Review: Sweat, Donmar Warehouse - Globalism, the American Dream and human drama in Lynn Nottage's superb play
Review: Circus 1903, Royal Festival Hall - joyous, thrilling and fun

Can we move beyond gender-swapping roles on stage and write better characters for women?

Bernhardt_Hamlet2A theatre announces that a classic male role will be played by a woman and gets a plethora of headlines as a result.

While giving a woman a meaty, lead role is something to be applauded, it exposes the shortcomings in onstage equality in theatre-land.

Gender swapping characters isn't fresh, new and exciting, it's starting to feel overused, calculated and like lip-service. 

Progress in Hollywood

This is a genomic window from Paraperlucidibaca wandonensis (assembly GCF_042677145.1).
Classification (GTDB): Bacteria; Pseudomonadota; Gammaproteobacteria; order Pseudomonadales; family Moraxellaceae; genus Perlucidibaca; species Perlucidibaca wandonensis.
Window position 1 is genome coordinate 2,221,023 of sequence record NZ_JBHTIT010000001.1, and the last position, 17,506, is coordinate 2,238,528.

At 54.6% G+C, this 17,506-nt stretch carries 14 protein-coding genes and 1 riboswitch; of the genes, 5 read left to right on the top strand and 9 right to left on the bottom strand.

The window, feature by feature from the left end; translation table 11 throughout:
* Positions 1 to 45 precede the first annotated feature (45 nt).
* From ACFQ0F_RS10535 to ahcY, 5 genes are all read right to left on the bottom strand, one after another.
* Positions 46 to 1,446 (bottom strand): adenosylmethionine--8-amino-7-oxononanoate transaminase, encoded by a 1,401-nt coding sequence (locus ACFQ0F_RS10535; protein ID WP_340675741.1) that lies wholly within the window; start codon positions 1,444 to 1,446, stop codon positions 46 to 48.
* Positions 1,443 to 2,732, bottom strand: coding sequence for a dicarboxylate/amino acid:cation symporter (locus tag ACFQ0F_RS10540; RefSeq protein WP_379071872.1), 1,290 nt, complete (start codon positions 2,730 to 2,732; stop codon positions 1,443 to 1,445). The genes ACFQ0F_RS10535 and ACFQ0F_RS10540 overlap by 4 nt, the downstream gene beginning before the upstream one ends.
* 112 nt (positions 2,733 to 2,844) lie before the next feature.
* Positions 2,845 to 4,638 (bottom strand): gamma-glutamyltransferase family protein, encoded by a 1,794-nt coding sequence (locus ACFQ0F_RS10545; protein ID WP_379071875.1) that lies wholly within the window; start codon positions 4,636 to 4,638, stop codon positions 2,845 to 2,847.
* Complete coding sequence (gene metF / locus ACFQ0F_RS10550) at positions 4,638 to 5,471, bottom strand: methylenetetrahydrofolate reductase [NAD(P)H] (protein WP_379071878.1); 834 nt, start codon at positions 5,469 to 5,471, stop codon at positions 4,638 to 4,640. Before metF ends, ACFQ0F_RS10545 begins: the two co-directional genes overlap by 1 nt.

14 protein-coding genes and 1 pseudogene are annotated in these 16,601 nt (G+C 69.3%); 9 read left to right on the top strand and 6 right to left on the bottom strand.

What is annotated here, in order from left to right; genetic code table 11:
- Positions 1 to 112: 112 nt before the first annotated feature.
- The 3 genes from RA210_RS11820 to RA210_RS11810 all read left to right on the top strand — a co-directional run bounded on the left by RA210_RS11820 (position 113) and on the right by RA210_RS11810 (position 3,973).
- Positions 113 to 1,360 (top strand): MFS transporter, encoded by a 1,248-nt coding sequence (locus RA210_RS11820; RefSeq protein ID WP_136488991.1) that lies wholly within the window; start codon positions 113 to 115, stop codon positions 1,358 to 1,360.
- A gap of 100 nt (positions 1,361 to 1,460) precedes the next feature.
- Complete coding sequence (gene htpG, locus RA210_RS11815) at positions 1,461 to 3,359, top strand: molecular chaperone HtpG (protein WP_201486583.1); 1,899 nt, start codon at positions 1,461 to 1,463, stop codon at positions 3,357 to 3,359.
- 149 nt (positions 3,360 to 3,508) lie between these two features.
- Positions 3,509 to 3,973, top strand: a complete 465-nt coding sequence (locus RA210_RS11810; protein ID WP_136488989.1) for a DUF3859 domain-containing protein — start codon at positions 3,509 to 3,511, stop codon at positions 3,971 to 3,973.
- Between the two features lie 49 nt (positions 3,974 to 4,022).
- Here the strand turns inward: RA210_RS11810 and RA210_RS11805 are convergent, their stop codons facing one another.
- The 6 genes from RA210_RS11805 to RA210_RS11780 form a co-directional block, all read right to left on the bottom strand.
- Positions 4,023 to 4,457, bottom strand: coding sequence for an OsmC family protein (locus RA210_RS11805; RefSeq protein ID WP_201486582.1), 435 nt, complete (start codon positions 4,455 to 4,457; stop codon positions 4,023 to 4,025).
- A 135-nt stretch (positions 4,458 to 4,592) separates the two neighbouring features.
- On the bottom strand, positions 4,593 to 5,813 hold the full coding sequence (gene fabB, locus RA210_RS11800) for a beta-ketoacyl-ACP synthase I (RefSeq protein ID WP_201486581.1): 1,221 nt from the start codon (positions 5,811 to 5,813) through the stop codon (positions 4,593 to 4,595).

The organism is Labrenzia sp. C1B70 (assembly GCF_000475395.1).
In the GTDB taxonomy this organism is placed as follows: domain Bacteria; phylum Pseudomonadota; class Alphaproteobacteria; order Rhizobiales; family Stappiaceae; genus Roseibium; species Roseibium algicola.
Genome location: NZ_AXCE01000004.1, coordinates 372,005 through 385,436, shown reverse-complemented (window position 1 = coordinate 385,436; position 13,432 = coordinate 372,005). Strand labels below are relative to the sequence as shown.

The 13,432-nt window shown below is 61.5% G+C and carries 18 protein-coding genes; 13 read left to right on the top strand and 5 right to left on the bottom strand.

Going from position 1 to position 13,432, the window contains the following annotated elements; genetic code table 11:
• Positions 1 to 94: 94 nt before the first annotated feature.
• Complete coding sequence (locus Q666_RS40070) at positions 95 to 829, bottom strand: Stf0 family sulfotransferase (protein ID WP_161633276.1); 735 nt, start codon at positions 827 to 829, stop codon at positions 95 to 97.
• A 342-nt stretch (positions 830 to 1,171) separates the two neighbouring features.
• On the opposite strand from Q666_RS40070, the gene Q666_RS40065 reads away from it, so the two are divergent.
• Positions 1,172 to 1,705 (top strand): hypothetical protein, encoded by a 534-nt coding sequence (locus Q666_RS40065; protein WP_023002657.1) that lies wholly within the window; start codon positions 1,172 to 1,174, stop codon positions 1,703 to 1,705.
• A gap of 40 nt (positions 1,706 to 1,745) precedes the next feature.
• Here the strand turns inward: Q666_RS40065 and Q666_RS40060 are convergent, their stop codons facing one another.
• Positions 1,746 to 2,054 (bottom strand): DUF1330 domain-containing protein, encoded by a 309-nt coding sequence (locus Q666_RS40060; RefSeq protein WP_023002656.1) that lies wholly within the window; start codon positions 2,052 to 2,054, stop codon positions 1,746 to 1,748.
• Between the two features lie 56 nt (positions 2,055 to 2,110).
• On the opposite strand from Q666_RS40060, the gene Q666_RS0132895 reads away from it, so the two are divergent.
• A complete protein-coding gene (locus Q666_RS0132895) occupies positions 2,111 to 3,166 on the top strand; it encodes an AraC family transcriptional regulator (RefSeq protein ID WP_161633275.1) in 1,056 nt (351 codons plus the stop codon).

Given the progress Hollywood seems to be making on equality and diversity theatre land needs to up its game.

In fact, recent research shows that films with a female lead have bigger box office takings than those with a male lead so there is also a business case.

Part of the problem is the reliance on regurgitating classic plays which tend to be male-dominated. 

Yes the landscape is changing but slowly - we still have too few female playwrights getting their work on stage, for example - but what we urgently need are more decent roles written for women.

They do exist - Lynn Nottage's Sweat at the Donmar Warehouse is a great example (link to review below) - but it shouldn't feel like a rare treat.

In the meantime, gender-swapping classic roles is starting to feel overused to the point where feels like a cheap marketing ploy.

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Sweat, Donmar Warehouse - Lynn Nottage's superb play about globalism and the American Dream.

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